If I had a dollar for every Canada Goose, Burberry trench, or Moncler puffer jacket I see at Penn, I could probably buy Amy Gutmann’s blazer collection two times over. Penn students love designer names — the more 0s and French written on the price tag, the better. But I’m not writing today to discuss Penn’s love for luxury — there have already been more than enough memes and DP features thoroughly dissecting this phenomenon.
Their choices in attire likely aren't for warmth, as the first confirmed sighting of Canada Goose was reported in mid-October. They also probably aren't fashion either, as most of the items are not exceptionally unique in design (See: 17 coats that look exactly like Canada Goose parkas).
I believe that many Penn students’ fixation on fashion is due to the simple fact that we know people will be watching. It is SABSing semester-in, semester-out. And there is no other Penn quirk that better attests to the SABS phenomenon than the Penn Crushes page on Facebook.
Although the page recently has not been active for unknown reasons, Penn Crushes churned out large volumes of content on a daily basis during its prime. The page features anonymous submissions largely from the undergraduate population — from posts blatantly calling out the attractiveness of specific students and faculty on a particular day, to exclamations of love for the community-at-large, there has been an endless stream of submissions. I have personally found some of the anonymous contributors to be alarmingly keen (i.e. this post), leading me to dread the many mornings I rolled into class wearing free IT T-shirts and mismatched socks.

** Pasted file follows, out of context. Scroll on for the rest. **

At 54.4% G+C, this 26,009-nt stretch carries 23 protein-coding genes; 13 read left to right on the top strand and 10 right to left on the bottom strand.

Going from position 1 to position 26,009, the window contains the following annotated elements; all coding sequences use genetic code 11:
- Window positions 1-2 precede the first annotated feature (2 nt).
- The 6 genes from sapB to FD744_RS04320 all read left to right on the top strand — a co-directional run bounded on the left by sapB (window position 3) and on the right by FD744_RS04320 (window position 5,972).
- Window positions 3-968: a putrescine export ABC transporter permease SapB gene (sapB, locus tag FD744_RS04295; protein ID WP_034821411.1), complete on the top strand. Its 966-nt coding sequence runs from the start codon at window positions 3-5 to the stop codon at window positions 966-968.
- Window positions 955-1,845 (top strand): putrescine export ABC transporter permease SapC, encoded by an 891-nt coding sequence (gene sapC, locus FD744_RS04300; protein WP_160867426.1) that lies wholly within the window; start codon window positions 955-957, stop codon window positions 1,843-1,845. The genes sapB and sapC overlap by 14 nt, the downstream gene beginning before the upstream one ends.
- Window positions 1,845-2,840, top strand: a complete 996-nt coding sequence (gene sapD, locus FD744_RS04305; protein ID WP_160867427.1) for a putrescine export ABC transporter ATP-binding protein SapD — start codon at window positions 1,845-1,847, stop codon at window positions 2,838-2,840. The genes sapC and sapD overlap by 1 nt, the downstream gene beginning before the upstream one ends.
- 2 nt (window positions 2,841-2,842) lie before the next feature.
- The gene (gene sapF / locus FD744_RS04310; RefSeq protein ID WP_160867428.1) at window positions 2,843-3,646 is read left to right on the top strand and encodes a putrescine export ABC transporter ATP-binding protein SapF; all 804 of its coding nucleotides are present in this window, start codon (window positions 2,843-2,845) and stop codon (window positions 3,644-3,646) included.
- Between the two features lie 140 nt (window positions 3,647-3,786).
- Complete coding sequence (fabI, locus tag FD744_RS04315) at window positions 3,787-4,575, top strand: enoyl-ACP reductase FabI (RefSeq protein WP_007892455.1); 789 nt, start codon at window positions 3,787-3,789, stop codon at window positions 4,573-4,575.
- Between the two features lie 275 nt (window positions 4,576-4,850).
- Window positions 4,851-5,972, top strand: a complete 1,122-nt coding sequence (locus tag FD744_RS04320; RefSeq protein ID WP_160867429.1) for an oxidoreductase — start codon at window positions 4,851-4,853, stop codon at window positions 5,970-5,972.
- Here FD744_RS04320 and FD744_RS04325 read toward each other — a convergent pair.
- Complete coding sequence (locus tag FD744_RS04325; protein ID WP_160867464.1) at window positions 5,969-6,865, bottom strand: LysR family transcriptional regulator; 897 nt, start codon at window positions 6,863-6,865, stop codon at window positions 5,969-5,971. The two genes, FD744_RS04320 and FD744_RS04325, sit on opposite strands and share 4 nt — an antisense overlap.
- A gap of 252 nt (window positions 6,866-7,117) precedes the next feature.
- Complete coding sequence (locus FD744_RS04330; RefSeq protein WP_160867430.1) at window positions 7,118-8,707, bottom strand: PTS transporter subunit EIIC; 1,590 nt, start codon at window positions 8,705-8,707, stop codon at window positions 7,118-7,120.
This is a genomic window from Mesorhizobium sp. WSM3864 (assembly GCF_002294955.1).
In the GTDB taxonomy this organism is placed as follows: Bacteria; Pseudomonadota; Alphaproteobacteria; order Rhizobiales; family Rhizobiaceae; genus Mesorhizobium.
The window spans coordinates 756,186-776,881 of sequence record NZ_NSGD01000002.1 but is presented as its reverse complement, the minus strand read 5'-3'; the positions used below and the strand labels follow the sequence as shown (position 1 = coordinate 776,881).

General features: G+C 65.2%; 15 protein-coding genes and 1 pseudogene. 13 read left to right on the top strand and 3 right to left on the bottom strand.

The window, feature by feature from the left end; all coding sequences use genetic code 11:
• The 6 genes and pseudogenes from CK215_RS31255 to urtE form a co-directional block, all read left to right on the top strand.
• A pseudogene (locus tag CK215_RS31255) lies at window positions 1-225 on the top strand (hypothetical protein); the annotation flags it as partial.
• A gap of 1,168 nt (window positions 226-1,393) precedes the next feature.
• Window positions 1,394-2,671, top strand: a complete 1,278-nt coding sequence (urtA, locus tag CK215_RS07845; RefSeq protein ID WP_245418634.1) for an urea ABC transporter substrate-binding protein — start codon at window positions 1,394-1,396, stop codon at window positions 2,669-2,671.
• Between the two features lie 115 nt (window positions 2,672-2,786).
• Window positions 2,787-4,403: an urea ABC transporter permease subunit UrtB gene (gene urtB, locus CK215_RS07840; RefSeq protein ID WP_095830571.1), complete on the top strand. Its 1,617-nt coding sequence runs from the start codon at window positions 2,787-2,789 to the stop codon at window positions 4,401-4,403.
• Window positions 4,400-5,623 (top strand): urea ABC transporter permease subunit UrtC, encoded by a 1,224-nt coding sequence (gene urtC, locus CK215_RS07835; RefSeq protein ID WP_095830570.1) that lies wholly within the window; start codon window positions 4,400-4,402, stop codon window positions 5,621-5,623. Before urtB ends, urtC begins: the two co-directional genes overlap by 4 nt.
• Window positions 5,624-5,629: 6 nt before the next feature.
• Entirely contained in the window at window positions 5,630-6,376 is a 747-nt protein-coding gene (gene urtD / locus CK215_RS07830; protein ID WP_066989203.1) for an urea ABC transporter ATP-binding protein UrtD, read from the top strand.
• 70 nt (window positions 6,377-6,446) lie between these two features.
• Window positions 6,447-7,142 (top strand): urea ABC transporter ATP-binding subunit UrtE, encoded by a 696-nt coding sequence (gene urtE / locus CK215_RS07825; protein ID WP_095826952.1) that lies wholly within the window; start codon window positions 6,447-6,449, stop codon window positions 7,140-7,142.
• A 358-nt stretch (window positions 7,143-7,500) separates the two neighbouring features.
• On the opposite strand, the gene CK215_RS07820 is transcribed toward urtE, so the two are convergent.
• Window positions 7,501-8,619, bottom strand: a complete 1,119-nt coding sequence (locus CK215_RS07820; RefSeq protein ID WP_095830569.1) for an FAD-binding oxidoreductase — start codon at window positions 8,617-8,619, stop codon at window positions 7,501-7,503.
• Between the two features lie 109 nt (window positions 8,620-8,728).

While many anonymous postings are unique to Penn’s community and culture, we are not alone in having an unofficial “crushes” page where undergraduate students submit anonymous professions of love. Just to name a few, Georgetown University, the University of Chicago, the University of Virginia, Duke University, and Cornell University all have relatively active pages of their own that feature similarly provocative content.
So why are anonymous crush submission pages so popular at Penn and other college campuses? At Penn, the influx of anonymous submissions isn’t just limited to Penn Crushes — a whopping 493 love notes were received for 34th Street’s Valentine's Day special, indicating that, despite the apparent end of Penn Crushes, submission opportunities are still actively pursued by Penn students.
Other than notable restlessness of the 18 to 22-year-old demographic, the popularity of anonymous crush postings may be due to colleges being enormous institutions with countless people. One may never see passersby again, so such posts become a last-resort mating call. While most propositions on Penn Crushes do not come to fruition, it is a tested method to catch someone’s attention.
I also admit that as long as the post is appropriate, it is a nice feeling to receive a tailored crush note every once in a blue moon. Receiving such crushes is reminiscent of middle school and high school days, when one may have found surprises in their lockers from secret admirers (or adversaries). Nonetheless, it is understandably frustrating that the posts are anonymous, and so there is really no other way to find out the sender other than the interested party contacting the lucky person directly.
But I suppose there is no helping the anonymity of Penn Crushes, as it would be inappropriate to compliment someone’s hair on Locust. While the future of Penn Crushes is unknown at present, what’s for sure is that people at Penn are always watching. I, for sure, will think twice the next time I am tempted to wear my middle school band shirt to morning Econ.
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